First of all, this is my first article on medium. Hourayyy!

Until now I have been blogging on my personal website; https://oliver-decramer.com but without a lot of success.

I will be from now on, blogging here on what I consider “Important”. So some technical stuff or even maybe some fantasy. Time will tell exactly what I will publish.

To get into the subject; I am today, undecided whatever Magento2 is worse then Magento1.

Sacrilege you say?

Well, let’s see, In on one hand we have Magento1:

  • stable
  • relatively fast
  • easy to deploy;

but

  • it’s deprecated
  • not xsd for xml’s
  • no composer
  • ….

and then we have Magento2 that is:

  • maintained
  • has varnish support
  • composer for dependencies

but

  • is complex to deploy
  • has a slow BO
  • it’s slow without varnish
  • ….

I already wrote an article a few years back on what I thought about Magneto2, and time passed by, new versions were released and; it didn’t improve.

When we installed a Magento1 for our clients we basically had to do 2 mandatory changes:

  • Prevent database update/install scripts to run on a page load and create a script to execute these scripts. This allowed us to do deployments with nearly no down time with only a bit of organization on our side.
  • Add varnish support;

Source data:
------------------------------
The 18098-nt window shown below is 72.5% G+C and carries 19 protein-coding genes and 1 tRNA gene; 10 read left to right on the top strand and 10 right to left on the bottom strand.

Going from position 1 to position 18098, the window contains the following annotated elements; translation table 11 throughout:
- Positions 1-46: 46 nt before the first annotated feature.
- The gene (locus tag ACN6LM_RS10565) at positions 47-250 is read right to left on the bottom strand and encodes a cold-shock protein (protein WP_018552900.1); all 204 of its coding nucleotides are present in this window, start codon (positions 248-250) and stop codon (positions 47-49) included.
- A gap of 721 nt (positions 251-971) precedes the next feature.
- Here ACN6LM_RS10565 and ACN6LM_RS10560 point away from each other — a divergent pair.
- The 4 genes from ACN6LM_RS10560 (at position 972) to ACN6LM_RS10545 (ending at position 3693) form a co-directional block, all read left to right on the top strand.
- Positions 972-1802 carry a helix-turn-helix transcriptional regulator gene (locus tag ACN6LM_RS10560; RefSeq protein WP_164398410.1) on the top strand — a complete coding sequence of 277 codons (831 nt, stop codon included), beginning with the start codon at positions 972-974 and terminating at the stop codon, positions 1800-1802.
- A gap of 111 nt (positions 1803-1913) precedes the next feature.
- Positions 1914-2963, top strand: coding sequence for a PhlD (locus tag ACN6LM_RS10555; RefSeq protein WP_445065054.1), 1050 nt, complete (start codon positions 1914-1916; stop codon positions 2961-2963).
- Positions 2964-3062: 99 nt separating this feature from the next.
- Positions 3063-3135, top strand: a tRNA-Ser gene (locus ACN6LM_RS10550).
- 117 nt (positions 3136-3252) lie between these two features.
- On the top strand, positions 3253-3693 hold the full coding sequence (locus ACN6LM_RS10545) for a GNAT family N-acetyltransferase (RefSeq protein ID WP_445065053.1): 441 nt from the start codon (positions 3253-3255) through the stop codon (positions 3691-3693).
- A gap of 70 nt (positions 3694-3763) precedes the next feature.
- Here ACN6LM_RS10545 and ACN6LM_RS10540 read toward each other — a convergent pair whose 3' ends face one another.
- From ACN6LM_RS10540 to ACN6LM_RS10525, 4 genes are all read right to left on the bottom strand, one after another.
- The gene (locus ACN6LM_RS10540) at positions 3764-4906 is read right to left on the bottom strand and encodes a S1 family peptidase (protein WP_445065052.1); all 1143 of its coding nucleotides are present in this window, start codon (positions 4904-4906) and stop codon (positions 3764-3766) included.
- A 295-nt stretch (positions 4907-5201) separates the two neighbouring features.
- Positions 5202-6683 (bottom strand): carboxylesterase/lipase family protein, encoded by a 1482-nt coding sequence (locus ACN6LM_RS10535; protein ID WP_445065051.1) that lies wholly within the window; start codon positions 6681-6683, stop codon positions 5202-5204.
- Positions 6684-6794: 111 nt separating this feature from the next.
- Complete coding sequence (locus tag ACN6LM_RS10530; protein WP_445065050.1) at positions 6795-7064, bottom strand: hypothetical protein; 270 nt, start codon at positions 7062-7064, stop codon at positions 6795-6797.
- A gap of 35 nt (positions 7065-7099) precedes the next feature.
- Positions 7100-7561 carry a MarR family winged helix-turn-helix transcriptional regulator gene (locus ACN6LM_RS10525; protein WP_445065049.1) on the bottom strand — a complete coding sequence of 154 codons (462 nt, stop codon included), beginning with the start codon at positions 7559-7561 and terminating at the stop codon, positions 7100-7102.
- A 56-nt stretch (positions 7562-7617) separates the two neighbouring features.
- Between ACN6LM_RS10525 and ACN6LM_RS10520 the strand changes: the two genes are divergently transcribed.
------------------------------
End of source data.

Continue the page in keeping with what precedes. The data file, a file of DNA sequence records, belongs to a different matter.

We of course have some other scripts to debug and so; but nothing critical, deployments were simple. We could build the css as we wanted, and do the same for javascript.

On magento2 on the other hand; we have tried different processes and all of them are either not working or complex. So that’s going to be our first point of concern.

We will then talk about native bugs, and the fix process; as well as the version numbers.

And end it with “community” extensions.

Let’s deploy Magento2

I want to start by saying there is lot’s of different processes for deploying a code. But there is one proper process; and that is by deploying every time all the code; in an automated and reproducible way.

This has some advantages, that we will discuss on a later chapter.

To implement this you can use shell scripts; ansible whatever you like. There is then intermediate steps that are application dependent but those are the details.

Building it on the servers

For our first projects, after tinkering quite a bit with the generate static commands we decided to build everything on the server beside dependencies. So these are the steps we did

Locally or using CI

  • Composer install

On the server(s)

  • Copy sources to the servers in /var/www/releases/<my-release>
  • Compile the di (setup:di:compile)
  • Deploy the static content (js & css)(setup:static-content:deploy)
  • Put magento in maintenance
  • Change symlinks to have /var/www/current/ => /var/www/releases/<my-release>
  • Execute the database updated (setup:upgrade --keep-generated). The keep generated allows us to gain time and have less down time as we have already generated them before switching the symlink